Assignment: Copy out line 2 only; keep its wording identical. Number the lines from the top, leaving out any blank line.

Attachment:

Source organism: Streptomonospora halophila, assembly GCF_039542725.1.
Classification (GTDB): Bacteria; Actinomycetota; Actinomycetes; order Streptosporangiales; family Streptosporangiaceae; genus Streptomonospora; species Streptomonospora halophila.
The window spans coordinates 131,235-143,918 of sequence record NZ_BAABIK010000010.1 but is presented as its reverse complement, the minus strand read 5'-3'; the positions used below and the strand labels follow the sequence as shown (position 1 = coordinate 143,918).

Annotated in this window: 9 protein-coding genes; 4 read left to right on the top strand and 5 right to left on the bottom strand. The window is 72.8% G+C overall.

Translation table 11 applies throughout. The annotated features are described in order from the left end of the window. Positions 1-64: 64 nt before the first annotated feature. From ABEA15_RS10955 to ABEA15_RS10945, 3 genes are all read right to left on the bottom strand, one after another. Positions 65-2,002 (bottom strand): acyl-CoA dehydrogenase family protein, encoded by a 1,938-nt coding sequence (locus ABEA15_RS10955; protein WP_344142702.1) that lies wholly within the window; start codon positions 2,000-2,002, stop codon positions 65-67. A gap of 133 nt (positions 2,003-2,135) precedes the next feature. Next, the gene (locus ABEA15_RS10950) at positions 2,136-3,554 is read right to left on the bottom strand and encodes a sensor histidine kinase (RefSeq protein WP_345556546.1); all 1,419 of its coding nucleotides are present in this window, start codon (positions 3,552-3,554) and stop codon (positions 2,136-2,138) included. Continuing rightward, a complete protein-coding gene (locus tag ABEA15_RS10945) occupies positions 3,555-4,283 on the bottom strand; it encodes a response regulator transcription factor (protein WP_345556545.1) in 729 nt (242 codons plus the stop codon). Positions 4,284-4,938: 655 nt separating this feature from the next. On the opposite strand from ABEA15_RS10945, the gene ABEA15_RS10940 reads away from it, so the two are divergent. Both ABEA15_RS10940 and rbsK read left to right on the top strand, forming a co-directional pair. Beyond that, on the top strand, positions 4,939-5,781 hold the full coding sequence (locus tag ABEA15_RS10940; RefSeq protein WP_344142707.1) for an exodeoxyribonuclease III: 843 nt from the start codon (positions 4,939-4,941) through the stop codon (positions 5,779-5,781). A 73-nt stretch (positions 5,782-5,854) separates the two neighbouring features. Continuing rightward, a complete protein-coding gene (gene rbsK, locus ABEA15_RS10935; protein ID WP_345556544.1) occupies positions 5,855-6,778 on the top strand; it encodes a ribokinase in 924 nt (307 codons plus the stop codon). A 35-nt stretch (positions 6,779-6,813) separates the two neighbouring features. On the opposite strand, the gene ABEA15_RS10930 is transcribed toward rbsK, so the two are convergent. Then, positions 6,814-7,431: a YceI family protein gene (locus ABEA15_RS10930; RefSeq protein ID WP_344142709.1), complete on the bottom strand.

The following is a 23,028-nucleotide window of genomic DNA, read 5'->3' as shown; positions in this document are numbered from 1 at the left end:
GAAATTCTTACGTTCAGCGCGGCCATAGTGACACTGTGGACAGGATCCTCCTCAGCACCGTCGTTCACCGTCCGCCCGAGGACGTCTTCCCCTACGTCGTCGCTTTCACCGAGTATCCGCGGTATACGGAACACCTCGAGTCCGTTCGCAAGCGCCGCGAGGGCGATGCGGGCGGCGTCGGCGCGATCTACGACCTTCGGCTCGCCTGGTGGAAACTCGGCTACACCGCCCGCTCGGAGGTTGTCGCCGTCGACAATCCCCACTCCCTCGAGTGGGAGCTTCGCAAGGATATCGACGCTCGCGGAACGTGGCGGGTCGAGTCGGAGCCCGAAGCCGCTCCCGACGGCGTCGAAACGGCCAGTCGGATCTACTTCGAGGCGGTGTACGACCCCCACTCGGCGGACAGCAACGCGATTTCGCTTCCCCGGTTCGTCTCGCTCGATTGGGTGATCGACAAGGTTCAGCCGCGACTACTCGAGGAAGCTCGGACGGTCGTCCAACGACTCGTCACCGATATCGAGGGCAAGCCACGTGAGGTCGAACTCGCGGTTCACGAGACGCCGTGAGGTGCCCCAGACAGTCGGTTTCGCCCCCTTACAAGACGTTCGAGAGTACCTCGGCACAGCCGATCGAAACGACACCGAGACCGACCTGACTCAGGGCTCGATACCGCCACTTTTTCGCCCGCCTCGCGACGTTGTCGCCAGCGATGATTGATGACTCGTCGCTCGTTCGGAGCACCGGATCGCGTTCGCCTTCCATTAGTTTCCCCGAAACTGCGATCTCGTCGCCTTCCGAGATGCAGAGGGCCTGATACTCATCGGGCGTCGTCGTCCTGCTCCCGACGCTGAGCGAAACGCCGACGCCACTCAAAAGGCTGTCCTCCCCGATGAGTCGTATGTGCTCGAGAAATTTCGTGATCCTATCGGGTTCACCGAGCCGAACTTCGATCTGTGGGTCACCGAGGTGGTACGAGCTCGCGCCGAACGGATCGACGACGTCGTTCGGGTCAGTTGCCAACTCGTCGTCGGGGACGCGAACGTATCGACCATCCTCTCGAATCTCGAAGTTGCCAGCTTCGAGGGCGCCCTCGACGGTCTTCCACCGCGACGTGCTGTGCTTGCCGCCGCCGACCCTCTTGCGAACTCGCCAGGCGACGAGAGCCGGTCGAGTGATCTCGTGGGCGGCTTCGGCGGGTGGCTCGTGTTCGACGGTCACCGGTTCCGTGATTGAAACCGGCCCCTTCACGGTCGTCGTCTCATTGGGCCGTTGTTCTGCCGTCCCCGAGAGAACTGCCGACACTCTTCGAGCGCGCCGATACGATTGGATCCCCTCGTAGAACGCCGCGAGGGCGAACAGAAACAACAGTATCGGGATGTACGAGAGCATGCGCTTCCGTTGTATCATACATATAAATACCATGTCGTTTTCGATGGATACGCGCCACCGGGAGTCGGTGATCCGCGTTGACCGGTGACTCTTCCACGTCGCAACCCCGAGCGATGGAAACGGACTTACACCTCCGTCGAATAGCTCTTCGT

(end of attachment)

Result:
Classification (GTDB): Bacteria; Actinomycetota; Actinomycetes; order Streptosporangiales; family Streptosporangiaceae; genus Streptomonospora; species Streptomonospora halophila.